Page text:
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Haftarah Parshat Ki Tavo

Haftarah Parshat Ki Tavo (Isaiah 60:1-22)
September 9, 2017 / 18 Elul 5777

Elul, the month before Rosh Hashanah, is a time of reconciliation between human beings and God. Nevertheless, the very thought that we might not be worthy of coming to terms with God has the potential to leave us with a sense of anxiety and hopelessness. A similar sense of frustration apparently overcame those who returned to the land of Israel after generations of exile in Babylonia. The returnees felt unworthy and sinful, totally lacking the capacity to relate to God, let alone rebuild God’s nation. They felt overwhelmed by their unworthiness, as is indicated in the prophecy which precedes this week’s haftarah: “Your iniquities have been a barrier between you and your God. Your sins have made Him turn away and refuse to hear you for your hands are defiled with crime.” (Isaiah 59:2)

How is it possible to overcome such accusations or, for that matter, reality? Isaiah notes the people’s despair: “We hope for light, and lo! There is darkness; for a gleam, and we must walk in gloom.” (59:9)

God’s answer is not far away. It comes at the beginning of the next chapter where this week’s haftarah begins: “Arise, shine, for your light has dawned; The Presence of God has shown upon you! Behold! Darkness shall cover the earth and thick clouds the people; but upon you the Lord will shine and His Presence be seen over you.” (60:1-2) God quashes the people’s frustration and turns the darkness into light. There is no longer room for resignation and despair. Disillusionment can be abandoned because God provides the strength for reconciliation.

Rabbi Yehudah Aryeh Leib Alter, the second Gerer Rebbe, known by the name of his book Sefat Emet, expresses it this way: “For it is in the power of each person to renew all things… for each day God renews the works of creation… for there is nothing that exists that is without the life force of God blessed be He and the spark from Him never becomes old, for God’s words are always living and flowing even when ‘darkness shall cover the earth.’ (Isaiah 60:1)” (Parshat Ki Tavo 5731, Or Etzion ed. p. 195)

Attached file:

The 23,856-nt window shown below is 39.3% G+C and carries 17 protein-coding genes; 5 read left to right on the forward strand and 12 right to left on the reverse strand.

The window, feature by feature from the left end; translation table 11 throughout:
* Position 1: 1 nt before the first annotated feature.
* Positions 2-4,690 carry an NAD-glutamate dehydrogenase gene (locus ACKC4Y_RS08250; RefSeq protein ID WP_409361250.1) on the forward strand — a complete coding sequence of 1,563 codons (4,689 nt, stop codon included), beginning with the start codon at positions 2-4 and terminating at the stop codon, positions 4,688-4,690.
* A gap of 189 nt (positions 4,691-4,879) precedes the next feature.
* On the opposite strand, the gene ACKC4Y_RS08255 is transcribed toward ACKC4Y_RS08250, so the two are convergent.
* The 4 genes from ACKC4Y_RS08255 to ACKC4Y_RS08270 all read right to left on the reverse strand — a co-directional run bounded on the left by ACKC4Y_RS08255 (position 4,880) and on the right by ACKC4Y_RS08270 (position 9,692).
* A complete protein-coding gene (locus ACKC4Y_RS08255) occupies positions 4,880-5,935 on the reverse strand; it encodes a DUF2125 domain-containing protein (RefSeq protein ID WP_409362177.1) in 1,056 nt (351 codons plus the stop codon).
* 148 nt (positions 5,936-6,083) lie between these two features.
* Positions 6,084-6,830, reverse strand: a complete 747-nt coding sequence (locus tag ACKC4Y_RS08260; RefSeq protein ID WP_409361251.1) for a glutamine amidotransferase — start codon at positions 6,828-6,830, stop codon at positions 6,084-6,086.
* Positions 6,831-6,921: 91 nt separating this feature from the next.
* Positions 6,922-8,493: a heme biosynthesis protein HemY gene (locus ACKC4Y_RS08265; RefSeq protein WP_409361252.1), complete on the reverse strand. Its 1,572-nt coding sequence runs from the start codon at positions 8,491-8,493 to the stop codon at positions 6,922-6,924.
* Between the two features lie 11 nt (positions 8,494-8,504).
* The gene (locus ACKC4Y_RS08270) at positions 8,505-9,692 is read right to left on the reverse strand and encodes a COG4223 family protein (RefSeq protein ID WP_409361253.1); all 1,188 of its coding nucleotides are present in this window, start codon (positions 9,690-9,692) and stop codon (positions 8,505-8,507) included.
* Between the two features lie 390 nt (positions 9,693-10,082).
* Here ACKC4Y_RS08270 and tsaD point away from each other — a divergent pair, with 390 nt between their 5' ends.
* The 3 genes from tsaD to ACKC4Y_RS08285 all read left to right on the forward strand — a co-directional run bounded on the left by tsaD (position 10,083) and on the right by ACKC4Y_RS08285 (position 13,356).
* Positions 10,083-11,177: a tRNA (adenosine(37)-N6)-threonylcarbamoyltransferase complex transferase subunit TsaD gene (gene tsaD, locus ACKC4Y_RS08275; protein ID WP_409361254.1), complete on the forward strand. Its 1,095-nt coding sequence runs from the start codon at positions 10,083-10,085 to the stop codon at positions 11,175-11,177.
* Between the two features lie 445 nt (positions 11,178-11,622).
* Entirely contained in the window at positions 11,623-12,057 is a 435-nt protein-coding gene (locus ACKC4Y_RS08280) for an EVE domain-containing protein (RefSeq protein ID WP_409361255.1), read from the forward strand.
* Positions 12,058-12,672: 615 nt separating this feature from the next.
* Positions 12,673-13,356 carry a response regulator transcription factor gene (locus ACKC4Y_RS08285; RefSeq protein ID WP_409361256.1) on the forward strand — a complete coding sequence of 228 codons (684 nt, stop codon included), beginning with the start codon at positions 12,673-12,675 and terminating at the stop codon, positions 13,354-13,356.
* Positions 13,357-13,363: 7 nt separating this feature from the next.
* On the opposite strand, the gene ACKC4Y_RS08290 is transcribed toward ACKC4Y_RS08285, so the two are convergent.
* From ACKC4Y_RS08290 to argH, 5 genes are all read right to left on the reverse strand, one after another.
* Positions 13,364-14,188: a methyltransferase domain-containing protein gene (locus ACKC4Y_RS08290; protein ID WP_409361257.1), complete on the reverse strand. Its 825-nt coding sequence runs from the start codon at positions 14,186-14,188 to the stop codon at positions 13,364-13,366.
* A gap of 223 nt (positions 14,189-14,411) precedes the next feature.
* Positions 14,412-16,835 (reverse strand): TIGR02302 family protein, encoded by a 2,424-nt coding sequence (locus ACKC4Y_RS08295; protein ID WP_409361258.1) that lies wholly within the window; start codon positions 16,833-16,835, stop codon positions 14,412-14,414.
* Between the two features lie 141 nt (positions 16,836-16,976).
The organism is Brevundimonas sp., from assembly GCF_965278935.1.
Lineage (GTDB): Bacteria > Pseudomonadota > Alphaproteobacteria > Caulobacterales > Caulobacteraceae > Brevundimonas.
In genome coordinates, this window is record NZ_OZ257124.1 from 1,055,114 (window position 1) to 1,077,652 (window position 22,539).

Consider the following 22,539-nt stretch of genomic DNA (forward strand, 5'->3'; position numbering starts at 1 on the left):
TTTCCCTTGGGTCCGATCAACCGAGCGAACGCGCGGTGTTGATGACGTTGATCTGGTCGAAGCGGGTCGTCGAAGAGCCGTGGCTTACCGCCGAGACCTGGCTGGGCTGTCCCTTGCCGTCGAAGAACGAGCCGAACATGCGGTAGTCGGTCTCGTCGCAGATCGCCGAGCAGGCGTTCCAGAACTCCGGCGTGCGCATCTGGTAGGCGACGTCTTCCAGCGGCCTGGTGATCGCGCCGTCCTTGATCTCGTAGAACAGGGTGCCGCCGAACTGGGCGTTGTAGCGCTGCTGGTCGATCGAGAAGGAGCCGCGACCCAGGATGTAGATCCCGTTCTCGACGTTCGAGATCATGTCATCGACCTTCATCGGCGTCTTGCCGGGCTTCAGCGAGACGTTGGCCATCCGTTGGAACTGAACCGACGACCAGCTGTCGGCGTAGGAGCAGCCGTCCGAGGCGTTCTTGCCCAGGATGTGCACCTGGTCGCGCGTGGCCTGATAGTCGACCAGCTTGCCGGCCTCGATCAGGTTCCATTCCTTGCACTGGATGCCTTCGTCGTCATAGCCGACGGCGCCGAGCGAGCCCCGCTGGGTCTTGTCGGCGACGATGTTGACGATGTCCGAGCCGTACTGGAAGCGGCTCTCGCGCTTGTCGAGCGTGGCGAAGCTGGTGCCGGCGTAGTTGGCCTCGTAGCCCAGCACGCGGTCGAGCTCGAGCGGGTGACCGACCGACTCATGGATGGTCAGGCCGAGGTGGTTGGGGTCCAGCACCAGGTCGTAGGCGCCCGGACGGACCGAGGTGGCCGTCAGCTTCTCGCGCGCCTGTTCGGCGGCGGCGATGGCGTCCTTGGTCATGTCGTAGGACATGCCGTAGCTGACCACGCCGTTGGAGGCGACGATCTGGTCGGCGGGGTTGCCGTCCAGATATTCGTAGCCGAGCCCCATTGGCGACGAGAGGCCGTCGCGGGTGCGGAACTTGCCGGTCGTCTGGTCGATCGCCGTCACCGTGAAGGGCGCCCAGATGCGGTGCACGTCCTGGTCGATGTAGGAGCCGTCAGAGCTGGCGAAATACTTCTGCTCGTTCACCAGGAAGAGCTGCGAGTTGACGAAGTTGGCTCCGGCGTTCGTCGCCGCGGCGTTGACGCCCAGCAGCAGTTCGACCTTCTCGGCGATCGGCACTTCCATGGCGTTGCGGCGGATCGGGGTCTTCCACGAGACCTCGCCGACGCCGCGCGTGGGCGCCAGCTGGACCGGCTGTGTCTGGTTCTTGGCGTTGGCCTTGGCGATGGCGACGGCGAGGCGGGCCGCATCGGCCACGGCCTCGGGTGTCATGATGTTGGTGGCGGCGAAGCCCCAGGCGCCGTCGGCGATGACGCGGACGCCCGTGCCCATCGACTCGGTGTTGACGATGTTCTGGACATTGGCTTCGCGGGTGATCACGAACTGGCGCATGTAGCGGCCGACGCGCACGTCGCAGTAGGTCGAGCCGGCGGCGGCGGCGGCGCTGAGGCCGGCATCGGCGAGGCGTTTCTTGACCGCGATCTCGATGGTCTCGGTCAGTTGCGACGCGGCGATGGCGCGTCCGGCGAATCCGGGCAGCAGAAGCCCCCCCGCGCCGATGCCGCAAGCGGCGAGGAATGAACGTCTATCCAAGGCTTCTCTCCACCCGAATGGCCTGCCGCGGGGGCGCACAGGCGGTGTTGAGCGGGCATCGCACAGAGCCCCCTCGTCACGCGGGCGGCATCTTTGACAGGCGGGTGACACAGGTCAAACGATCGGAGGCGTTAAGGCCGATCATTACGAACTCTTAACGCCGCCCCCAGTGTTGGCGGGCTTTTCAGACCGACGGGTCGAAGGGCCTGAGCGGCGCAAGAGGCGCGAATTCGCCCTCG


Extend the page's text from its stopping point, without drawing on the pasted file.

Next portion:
That which seems like a barrier between human beings and God should never be seen as unbreachable because each of us is endowed with a divine spark which will enable us to renew ourselves and make reconciliation possible. This inner divine strength allows us to overcome the darkness and to approach Rosh Hashanah bathed in light.

About This Commentary

This study piece is offered as a service of the United Synagogue Conservative Yeshiva. It is prepared by Rabbi Mordechai (Mitchell) Silverstein, senior lecturer in  Talmud and Midrash at the Conservative Yeshiva.  He is a graduate of the Jewish Theological Seminary of America.

The United Synagogue Conservative Yeshiva in Jerusalem offers students of all backgrounds the skills for studying Jewish texts. We are a vibrant, open-minded egalitarian community of committed Jews who learn, practise and grow together. Our goal is to provide students the ability and desire to continue Jewish learning and practice throughout their lives.
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